Meanwhile, at Emerson the quest for accurate measurement while meeting ever more stringent health and safety regulations, reducing maintenance costs and improving reliability continues to drive the company to provide better performing instrumentation with more functionality at lower cost.
One of its latest developments is a rapid (3-ns.) solid-state switch for transmitting and receiving the radar signal in a GWR device. Named direct switch technology (DST), the system reportedly provides a measurement signal that’s many times stronger than that from traditional GWR devices. It is said to offer reliable measurement over long distances and with very low dielectric materials, even when using a single lead probe. Another advance is the use of a smart galvanic interface that increases the ability of the transmitter to handle electromagnetic interference, a common phenomenon in open tanks and plastic vessels.
Magnetrol International, Downers Grove, Ill., also is enhancing its lineup. Its Digital E3 Modulevel liquid level displacer transmitter features Foundation Fieldbus H1 communications prototcol. The new transmitter is said to deliver a range of benefits, including: lower installation and operating costs due to reduced need for cable, cable trays, conduits and associated hardware; interoperability across vendors; remote diagnostics; and highly reliable data transmission.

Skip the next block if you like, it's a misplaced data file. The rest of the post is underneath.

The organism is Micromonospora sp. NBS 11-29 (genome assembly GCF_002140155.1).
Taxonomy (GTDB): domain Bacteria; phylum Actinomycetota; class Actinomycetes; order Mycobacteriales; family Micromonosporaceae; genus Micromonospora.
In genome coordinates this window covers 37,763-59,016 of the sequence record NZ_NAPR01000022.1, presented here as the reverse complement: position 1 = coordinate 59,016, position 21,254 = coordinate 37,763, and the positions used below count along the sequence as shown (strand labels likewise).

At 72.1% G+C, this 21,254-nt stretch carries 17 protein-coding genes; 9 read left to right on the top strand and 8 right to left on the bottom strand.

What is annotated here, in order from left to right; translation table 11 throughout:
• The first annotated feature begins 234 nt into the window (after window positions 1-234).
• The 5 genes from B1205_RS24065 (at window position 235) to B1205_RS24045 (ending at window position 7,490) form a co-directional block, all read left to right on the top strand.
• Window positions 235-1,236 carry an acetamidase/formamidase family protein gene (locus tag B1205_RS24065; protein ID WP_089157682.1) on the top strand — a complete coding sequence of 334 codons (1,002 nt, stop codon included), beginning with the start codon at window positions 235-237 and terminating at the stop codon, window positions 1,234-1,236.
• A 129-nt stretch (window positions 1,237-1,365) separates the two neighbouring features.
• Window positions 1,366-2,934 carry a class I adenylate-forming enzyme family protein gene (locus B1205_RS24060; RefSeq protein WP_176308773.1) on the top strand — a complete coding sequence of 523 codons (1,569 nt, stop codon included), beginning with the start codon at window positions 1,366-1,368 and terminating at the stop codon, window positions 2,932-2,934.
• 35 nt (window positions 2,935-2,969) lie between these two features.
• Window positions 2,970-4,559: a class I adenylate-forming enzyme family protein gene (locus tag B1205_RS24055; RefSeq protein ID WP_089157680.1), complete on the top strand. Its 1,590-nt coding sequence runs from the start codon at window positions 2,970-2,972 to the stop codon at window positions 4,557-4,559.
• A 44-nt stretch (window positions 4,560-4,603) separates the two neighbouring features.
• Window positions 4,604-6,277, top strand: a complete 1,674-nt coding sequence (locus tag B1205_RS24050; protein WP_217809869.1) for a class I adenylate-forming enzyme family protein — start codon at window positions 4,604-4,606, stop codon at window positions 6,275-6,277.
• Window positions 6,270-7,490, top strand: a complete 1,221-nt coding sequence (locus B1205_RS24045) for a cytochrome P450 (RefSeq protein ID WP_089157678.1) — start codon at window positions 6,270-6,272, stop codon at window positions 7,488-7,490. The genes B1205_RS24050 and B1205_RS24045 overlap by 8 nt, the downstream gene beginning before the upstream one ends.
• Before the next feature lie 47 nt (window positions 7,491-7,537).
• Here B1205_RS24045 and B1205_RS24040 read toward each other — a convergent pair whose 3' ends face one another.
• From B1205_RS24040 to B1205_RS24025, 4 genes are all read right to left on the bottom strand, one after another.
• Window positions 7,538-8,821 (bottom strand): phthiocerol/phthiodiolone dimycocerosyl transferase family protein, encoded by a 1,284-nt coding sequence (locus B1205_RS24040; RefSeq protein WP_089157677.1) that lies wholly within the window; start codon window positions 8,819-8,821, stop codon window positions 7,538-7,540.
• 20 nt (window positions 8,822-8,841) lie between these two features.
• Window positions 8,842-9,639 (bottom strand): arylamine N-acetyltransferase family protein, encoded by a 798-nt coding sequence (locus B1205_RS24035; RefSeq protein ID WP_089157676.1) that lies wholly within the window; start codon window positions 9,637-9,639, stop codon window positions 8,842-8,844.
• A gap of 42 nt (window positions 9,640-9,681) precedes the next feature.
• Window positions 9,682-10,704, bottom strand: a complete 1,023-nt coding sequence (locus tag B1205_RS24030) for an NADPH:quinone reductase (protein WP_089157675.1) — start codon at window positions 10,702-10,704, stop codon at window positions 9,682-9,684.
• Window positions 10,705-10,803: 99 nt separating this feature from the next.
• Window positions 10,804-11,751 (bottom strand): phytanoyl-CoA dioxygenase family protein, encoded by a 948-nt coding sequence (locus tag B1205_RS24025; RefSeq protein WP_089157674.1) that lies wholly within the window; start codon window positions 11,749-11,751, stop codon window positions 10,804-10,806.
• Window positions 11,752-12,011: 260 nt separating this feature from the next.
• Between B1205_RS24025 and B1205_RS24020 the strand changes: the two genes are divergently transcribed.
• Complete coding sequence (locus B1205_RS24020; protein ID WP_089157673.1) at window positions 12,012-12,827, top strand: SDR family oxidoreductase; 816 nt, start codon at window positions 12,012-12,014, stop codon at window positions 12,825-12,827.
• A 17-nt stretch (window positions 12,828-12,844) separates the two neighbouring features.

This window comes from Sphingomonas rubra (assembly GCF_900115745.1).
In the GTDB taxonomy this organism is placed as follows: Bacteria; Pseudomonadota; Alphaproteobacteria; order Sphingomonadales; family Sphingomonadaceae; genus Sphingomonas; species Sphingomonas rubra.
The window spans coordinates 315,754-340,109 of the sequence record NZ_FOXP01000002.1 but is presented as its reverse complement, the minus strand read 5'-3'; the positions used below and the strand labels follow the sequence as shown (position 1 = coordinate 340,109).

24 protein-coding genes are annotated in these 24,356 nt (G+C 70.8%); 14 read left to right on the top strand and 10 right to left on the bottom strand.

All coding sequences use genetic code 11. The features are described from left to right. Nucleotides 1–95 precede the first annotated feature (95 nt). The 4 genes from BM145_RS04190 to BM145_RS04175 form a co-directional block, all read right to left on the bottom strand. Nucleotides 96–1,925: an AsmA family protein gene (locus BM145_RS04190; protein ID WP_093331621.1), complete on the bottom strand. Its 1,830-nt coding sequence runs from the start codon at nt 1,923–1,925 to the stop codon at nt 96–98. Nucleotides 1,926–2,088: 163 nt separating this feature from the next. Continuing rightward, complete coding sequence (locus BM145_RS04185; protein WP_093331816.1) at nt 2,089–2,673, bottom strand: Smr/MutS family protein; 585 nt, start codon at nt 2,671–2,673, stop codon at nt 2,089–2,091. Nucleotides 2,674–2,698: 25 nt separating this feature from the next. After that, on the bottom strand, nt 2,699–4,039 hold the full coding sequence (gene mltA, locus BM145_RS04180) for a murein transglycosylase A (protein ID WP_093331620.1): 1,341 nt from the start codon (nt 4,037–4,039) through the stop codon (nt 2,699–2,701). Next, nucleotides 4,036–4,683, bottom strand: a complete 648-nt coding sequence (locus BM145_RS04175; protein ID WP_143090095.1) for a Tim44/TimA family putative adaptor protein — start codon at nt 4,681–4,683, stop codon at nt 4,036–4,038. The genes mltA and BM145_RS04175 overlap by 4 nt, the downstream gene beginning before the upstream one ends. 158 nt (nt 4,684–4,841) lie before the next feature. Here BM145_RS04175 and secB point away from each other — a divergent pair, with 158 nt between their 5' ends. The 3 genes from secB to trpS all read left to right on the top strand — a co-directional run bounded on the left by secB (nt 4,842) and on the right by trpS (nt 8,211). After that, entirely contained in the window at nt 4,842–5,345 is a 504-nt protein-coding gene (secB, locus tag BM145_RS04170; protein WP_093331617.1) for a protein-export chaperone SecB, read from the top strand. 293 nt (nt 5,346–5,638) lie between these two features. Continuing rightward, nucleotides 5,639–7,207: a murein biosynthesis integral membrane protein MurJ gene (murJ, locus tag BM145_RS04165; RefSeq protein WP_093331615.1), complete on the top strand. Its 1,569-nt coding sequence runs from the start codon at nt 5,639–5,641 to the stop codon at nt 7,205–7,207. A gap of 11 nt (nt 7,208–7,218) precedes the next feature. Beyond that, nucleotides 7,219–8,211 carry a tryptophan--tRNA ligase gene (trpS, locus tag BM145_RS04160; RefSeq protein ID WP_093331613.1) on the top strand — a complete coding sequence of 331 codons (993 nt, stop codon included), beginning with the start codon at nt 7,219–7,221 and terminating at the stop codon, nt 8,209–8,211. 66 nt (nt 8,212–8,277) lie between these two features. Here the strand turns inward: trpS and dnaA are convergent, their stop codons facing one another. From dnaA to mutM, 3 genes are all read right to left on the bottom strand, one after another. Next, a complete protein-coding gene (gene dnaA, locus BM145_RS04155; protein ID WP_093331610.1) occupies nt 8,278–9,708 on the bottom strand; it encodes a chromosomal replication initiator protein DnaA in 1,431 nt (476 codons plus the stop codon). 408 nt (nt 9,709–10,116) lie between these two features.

The company’s second new offering is the Model R82 radar transmitter for level and volume applications. The emphasis here is on improved cost-competitiveness; the device allows internal adjustment of beam orientation without removing the unit from the vessel, as well as HART-communication and PACTware capabilities.
For its part, Vega, Schiltach, Germany, used the ACHEMA trade show in May to showcase the next generation of its successful plics product concept. In plics plus, reduced complexity is the key. Features include simpler adjustment thanks to an enhanced indicating and adjustment module, pluggable terminal blocks and mechanical disassembly aids, plus low operating voltage and faster signal processing.
Seán Ottewell is Chemical Processing's Editor at Large. You can e-mail him at email@example.com.